"poor" districts because "virtually no industry 
exists in these communities to provide school 
tax revenues." 

Conversely, highly industrialized districts 
wherein average incomes may be low would 
be classified as "rich." 

"While San Francisco would not be affect- 
ed, because there is only one school district in 

this county, the Chamber board of directors 
took a stand on the side of simple justice," 
Fox explained. 

These school allocation bills (the main ones 
are A.B. 1000 and A.B. 888) would pool the 
total as.sessed value of a county among the 
school districts within that county just as if 
the physical locations of the industrial plants 
were evenly distributed. 

Friday, June 28, 1963 




ir- rs,| 

liy Joe Houghey 

ILLIAM H. MARRIOTT has been naiiieH vice 
evident of Guaranty Printint; & Litliofiraph 
)., affiliated with Pi-ani Printing (m).. |)uhli>h- 
s of "Attraction Publication?," a group of nine 
lera, symphony, ballet and concert magazines, 
irriott, a veteran of the publi>hing field, was 
St known locally as the publi>her of the San 
(iTicisro Duilv CommercUil !\eivs. . . . 
l.\ FRANCISCO CHAPTER, American Soci- 
y of Chartered Life Underwriters, has elected 
•o H. Evart, Mutual of New York, president 
r the 1963-64 year. Other new officers: Douglas 
nery. Phoenix Mutual Life, vice president; 
illiam R. Bills, Union Central Life, secretary; 
■o A. Gansmilier, Connecticut Mutual Life, 
?asurer; and directors — George O. Braden, 
itionwide Life; Jane A. Howell, John Han- 
ck Mutual Life; David A. Kamp, New Eng- 
id Mutual Life; and Nicholas J. Toth, Equi- 
ble Life Society. . . . 

S.F. ANNOUNCES two San Francisco civic 
id business leaders have been named to the 
>ard of regents. They are Jack H. How, for- 
er S. F. Chamber president and general part- 
;r, Edward R. Bacon Co., and Roger D. Lap- 
ini, Jr., president of Alexander, Sexton & Carr, 
surance brokers. . . . 

;corative design work and line drawings, an- 
)unces reestablishnient of her art service at 
McCormick St. (GRaystone 4-3206). She re- 
intly won top honors in the annual San Fran- 
sco art directors' and artists' competitions and 
IS had a show of her opera sketches at 
ump's. . . . 

mounces a new cash plan, "reversing the trend 
ward credit cards," has been placed in opera- 
un in California. The plan features an imme- 
iate 5 per cent discount on purchases at select- 
1 top-flight restaurants, as well as motels, 
Btels, auto leasing agencies and other business-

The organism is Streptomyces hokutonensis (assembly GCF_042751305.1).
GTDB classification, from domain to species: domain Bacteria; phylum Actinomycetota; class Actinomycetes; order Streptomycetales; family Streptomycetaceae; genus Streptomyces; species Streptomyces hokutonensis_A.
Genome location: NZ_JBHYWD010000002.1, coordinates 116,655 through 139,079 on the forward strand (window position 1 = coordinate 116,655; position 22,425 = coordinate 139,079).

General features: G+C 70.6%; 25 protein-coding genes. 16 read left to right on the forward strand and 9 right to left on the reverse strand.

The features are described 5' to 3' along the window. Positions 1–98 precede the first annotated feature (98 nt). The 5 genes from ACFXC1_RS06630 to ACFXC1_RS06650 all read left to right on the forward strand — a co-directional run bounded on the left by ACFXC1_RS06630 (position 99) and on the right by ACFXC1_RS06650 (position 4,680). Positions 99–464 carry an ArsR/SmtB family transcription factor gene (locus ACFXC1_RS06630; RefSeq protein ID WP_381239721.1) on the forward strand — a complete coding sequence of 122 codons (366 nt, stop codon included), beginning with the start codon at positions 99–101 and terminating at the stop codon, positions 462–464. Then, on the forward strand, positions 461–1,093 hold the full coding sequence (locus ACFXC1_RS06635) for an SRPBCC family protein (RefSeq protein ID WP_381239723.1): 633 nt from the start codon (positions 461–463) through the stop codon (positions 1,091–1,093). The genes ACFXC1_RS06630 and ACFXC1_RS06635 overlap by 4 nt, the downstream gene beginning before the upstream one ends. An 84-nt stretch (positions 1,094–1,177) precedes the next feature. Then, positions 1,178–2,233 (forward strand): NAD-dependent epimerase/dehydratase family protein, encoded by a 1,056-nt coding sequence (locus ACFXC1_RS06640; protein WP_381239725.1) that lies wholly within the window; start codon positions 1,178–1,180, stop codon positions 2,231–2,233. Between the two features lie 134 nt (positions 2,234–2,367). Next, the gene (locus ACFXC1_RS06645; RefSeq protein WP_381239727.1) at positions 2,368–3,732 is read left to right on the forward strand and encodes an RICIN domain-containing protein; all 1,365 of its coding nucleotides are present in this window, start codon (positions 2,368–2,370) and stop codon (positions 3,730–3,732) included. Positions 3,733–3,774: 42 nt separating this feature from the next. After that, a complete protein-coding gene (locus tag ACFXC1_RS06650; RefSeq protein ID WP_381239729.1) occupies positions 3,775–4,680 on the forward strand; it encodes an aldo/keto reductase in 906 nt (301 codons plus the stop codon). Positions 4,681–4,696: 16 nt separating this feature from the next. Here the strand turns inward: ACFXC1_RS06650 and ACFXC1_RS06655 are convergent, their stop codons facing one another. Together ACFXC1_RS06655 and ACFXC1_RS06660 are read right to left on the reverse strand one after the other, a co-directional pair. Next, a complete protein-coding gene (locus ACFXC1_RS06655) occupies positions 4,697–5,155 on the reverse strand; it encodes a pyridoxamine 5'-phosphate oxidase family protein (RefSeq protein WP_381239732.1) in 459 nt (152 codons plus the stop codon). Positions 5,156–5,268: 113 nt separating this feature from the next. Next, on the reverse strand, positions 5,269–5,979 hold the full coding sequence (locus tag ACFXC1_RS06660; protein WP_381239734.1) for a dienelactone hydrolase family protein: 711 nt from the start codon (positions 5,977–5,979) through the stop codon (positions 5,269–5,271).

i serving the traveling executive and salesman, 
idney G. Head, president of the Western Divi- 
on of BTI (and a member of the S. F. Cham- 
er), notes BTI identification cards and direc- 
iries are free to all S. F. Chandier members. . . . 
WEN SPANN, outstanding Bay Area radio 
ersonality, has joined KGO-Radio and emcees 
new midday show from 11:30 a.m. to 3 p.m., 
londay* through Saturdays. Each day the show 
riginatcs from a well-known San Francisco 
incheon spot (moving to suburbia on Satnr- 
ay) and highlights a visit with a guest celeb- 
itv. . . . 

le direction of Aaron Sten, makes its only San 
ranci>co appearance at Stern Grove Sunday 
June 30), at 2 p.m. Admission is free. The 104 
oung musicians (11-18) will make a 30-day 
)tir of Ja|>an in July. . . . 

)I(^HLER HOMES announces new management 
ppointments. Founder Joseph L. Eichler steps 
p from pre&ident to chairman of the board, 
ydward P. Eichler becomes president, and Kicii- 
rd L. Eichler, as senior vice president and 
reasurcr, will be in charge of financial matters, 
'hree new vice preisdents are Neil (irawford, 
>ugene H. Longuevan and Donald K. Kindiall. 
ieorge Newell has been named president of the 
ompany's wholly owned subsidiar>, tiie (!on- 
rete and Supply Co. . . . 

morning (10:05t feature written by Samuel 
l)i( kson and narrated by Budd Heyde. has been 
given the "Silver Spindle'" (first prize • award of 
the San Francisco Bay Area Publicity Club for 
"service to the community" and for "outstanding 
presentation." . . . 

has name<] William A. Bugge. director of high- 
ways for the State of Washington, to direct the 
design and construction (tf the Bay Area s 75- 
mile rapid transit system. . . .